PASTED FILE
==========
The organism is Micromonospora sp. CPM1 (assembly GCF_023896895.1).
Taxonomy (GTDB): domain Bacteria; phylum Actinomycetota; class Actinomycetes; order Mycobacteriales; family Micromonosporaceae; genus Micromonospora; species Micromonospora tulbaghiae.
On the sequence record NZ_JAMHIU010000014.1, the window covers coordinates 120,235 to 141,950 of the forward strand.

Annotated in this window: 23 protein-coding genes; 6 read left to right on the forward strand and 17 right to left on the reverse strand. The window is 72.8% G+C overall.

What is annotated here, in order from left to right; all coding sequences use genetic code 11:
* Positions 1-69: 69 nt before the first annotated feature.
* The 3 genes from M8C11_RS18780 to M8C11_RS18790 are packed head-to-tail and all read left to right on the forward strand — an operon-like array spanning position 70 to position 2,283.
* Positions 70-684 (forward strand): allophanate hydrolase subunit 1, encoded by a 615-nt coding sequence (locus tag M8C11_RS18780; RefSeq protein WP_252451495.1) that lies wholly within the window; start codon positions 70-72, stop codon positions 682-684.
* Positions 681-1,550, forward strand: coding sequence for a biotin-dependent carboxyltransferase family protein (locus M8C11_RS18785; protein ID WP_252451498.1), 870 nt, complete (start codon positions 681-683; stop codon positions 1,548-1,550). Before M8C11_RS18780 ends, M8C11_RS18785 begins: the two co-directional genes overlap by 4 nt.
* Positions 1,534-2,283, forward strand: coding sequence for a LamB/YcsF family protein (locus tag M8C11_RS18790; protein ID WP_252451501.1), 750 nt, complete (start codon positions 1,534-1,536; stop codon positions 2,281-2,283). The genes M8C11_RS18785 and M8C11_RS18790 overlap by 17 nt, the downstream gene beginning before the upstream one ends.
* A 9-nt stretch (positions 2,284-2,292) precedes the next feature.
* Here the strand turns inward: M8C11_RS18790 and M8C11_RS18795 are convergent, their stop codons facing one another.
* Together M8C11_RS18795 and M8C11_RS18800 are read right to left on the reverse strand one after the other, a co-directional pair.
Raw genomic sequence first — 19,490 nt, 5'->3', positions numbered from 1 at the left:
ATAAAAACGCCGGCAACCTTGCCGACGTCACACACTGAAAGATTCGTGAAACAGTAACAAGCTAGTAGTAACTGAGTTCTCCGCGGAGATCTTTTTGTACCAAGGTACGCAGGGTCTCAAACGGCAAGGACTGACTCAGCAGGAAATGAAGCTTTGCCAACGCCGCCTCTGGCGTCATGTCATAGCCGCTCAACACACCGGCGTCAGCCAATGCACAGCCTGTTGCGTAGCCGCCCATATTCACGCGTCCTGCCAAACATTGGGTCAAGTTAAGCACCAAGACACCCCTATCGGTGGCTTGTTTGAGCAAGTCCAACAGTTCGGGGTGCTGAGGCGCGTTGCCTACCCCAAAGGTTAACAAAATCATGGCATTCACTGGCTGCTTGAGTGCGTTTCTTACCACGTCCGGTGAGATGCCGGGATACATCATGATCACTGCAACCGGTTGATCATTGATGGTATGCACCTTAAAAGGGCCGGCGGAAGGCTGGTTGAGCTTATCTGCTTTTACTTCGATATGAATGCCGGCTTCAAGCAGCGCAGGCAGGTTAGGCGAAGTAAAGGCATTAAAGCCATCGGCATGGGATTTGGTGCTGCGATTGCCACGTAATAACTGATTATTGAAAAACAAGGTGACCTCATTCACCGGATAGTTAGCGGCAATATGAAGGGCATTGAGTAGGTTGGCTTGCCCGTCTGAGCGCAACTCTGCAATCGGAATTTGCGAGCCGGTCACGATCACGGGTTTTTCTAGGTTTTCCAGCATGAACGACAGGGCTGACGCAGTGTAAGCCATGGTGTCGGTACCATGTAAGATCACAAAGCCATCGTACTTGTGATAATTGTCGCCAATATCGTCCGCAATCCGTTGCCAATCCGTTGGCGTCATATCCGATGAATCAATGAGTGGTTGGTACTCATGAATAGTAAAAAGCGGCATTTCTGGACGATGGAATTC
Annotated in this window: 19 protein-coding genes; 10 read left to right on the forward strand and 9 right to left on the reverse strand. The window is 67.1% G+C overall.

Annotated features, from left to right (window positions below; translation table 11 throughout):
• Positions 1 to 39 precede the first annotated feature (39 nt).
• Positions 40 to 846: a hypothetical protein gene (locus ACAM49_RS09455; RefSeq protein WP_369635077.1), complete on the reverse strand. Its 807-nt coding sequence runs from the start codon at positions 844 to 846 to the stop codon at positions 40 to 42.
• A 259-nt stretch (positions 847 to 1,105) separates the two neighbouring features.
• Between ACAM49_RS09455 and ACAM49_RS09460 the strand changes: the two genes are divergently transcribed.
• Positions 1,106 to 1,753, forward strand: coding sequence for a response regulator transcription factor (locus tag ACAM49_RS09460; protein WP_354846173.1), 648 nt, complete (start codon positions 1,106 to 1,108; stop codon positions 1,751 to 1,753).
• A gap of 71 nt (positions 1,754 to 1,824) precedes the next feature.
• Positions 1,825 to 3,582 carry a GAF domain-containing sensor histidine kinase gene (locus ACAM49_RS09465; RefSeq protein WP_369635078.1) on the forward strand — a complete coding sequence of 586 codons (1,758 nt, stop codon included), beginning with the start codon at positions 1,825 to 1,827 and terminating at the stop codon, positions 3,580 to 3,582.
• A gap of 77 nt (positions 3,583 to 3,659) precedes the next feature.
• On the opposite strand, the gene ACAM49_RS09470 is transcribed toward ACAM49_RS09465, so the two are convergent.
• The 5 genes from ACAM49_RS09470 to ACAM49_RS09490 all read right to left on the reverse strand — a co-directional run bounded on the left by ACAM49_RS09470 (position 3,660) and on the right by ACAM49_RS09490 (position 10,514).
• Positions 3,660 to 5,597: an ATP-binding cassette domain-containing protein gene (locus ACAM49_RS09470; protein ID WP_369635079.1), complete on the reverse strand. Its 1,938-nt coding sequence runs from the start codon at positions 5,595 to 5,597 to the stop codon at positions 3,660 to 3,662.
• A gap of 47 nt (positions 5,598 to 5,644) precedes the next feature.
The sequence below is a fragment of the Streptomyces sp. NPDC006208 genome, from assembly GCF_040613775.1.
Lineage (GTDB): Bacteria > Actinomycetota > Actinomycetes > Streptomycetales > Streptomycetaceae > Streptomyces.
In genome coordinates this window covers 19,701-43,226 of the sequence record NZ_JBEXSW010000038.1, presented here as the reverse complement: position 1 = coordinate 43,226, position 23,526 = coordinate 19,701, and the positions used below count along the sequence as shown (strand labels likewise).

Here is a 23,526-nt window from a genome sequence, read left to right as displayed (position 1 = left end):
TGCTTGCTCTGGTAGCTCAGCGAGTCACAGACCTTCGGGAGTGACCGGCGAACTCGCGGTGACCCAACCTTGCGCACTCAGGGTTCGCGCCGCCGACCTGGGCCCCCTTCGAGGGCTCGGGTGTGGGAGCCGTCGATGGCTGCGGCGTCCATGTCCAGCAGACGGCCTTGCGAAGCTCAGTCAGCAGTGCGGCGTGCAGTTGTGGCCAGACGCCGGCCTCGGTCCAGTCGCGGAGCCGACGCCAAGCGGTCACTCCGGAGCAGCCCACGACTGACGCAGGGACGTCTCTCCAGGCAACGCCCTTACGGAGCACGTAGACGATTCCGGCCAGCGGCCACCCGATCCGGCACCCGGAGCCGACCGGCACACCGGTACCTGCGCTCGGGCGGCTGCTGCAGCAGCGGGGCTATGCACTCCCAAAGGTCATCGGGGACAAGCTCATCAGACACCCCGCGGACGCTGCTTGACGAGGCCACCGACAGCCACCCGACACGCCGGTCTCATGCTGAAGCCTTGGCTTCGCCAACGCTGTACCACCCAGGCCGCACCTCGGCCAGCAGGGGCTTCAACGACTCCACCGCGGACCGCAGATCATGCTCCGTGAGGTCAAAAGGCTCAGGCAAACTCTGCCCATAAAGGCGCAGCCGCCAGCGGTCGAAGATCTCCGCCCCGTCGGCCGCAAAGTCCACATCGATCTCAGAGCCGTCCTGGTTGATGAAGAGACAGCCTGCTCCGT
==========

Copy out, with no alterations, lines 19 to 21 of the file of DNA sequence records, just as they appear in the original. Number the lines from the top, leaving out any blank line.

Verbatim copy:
• Positions 40 to 846: a hypothetical protein gene (locus ACAM49_RS09455; RefSeq protein WP_369635077.1), complete on the reverse strand. Its 807-nt coding sequence runs from the start codon at positions 844 to 846 to the stop codon at positions 40 to 42.
• A 259-nt stretch (positions 847 to 1,105) separates the two neighbouring features.
• Between ACAM49_RS09455 and ACAM49_RS09460 the strand changes: the two genes are divergently transcribed.